Amy Sanchez’s passion for her neighborhood, Lewiston’s Tree Streets, goes beyond community pride.

Sanchez grew up in the area before spending a couple of decades away.

“But I love Maine and I love Lewiston and Auburn,” she said, and returned to her hometown about 10 years ago to raise her son as a single parent.

About five years ago, she left a relationship and was without a home. She ended up at St. Martin de Porres, a shelter in Lewiston. But her beloved dog, Maisie, couldn’t come with her.

“I got lucky, and somebody kept her, and I was able to see her,” Sanchez said. “When I got out and I could have her, you know, I thought there are a lot of people that have this problem.”

That experience gave her the idea to start a Tree Streets-based organization where pet owners could get food, veterinary care and other resources. She wasn’t sure how to do it, however, until she joined Healthy Neighborhoods, the community organization focused on creating a thriving Tree Streets.


“Being a part of Healthy Neighborhoods and all of those things made me realize I could make a difference doing something. I didn’t have to just think about it. I could actually do something about it,” she said.

Last year, with a $6,000 grant from Healthy Neighborhoods, she launched Kommunity Kritters. It started with an event at the Pop-Up Garden on Bartlett Street in which, with the support of the Greater Androscoggin Humane Society and Kaydenz Kitchen, they were able to give away $3,000 worth of food, litter, leashes, collars, waste bags, toys and more.

“Anything we could think of that they might need, somebody might need, we had it and we gave it away,” Sanchez said in an interview last year.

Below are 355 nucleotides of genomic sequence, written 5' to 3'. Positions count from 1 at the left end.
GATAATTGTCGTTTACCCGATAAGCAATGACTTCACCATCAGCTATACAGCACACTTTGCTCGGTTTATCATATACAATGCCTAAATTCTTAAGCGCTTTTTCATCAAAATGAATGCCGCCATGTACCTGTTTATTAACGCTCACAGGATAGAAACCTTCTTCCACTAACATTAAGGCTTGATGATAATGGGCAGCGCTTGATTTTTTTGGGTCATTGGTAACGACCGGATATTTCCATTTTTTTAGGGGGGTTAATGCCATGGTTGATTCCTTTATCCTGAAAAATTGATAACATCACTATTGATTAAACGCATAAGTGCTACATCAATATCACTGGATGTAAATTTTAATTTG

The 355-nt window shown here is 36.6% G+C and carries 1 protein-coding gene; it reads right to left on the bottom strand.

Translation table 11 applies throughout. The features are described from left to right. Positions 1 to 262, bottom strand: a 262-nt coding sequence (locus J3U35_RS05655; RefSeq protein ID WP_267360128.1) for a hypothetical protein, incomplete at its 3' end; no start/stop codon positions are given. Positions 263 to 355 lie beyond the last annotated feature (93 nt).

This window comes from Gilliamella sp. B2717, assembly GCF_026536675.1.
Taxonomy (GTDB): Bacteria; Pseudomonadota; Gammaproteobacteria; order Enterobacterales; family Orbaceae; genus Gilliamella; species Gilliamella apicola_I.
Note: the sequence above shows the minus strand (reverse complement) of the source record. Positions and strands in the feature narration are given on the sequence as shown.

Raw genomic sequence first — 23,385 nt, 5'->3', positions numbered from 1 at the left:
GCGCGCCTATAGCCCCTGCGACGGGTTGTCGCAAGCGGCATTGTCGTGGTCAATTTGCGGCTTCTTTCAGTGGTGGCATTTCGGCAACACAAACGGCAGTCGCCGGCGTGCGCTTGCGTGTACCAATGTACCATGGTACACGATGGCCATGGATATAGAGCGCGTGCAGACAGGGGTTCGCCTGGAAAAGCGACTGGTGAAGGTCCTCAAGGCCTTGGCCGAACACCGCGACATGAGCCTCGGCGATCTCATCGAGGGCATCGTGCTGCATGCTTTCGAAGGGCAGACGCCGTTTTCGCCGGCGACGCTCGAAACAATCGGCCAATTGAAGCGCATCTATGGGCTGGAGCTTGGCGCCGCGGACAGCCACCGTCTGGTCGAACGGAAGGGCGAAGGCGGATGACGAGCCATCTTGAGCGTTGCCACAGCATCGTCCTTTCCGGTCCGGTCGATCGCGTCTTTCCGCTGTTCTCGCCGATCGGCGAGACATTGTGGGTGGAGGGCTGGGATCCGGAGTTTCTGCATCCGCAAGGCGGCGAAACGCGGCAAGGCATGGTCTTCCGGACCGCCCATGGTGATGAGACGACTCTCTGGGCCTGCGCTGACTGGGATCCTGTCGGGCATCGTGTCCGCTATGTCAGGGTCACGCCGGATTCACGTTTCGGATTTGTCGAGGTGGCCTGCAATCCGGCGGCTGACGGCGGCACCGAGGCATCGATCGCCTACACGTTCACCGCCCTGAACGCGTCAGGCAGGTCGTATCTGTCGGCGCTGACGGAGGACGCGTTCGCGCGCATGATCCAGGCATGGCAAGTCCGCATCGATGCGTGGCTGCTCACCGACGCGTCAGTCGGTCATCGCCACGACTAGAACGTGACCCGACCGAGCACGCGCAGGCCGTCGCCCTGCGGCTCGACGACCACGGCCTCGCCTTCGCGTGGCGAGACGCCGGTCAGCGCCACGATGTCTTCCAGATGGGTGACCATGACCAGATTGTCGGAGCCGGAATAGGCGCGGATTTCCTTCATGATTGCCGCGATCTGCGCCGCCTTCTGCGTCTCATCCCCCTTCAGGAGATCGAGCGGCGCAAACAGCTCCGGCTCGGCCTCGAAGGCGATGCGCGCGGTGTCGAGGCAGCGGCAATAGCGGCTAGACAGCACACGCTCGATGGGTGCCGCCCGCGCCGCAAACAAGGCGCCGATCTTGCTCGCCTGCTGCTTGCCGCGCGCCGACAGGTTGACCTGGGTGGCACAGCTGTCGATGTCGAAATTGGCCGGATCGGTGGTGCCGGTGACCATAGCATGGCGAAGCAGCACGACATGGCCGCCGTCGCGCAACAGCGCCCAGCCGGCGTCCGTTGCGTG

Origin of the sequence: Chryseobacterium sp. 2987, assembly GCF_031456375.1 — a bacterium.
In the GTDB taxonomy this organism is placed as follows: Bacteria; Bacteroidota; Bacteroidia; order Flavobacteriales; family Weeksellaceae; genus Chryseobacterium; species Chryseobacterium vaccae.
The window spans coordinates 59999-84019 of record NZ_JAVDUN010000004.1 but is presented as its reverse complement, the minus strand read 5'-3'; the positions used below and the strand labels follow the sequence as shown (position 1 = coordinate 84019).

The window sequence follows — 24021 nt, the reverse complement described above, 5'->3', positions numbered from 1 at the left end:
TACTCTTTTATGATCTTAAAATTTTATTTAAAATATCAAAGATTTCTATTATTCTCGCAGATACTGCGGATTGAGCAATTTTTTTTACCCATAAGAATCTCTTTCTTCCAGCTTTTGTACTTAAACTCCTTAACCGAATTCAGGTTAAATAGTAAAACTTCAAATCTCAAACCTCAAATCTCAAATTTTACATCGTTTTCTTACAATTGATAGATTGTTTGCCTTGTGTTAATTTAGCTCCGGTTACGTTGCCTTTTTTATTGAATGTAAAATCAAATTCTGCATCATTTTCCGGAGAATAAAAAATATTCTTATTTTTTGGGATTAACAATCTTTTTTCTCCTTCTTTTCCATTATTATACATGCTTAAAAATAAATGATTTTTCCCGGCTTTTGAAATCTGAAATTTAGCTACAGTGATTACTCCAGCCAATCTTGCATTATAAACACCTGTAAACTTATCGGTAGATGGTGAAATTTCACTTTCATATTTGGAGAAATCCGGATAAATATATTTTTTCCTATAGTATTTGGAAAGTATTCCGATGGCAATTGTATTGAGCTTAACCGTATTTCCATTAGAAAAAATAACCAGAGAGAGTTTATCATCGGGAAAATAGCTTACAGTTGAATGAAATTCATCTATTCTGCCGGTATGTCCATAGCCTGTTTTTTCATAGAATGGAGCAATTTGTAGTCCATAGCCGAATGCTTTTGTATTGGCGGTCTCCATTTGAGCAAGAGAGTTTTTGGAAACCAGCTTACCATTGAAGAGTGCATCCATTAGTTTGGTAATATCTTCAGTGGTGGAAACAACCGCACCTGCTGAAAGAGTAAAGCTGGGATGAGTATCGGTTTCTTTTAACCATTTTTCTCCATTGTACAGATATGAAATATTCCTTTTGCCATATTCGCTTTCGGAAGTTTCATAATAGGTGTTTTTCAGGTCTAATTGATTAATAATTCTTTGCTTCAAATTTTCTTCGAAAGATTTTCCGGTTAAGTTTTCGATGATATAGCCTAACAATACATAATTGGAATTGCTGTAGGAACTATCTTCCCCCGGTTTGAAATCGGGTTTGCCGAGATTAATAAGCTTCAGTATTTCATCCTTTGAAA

Since then, the organization has grown. In May, it moved out of a space within Kaydenz Kitchen and into 128 Pine St., “which puts us directly in the Tree Streets neighborhood. We have much more space and are able to offer many more open hours,” she said.

And earlier this month, Kommunity Kritters received its 501(c)(3) nonprofit status.

“Amy works to better her community on a daily basis in many more ways as well,” her friend, Jimi Cutting, said, including stepping “out of her comfort zone” to speak publicly on the need for a shelter in Lewiston.


Earlier in the pandemic, she got another grant from Healthy Neighborhoods to make roughly 2,000 masks.

This year, she received a $2,000 grant to help start “Who Are You,” or WAY, which helps people who are unhoused or do not have the resources to get vital documents, like ID cards, birth certificates or social security cards.

“A lot of times when you’re homeless or your stuff can get stolen, or you just lose things because you go to somebody’s house and either gets forgotten or gets lost, and it’s just really easy to lose important things like that,” Sanchez said.

“We actually just delivered our first ID that we got for someone, our first client,” she said.

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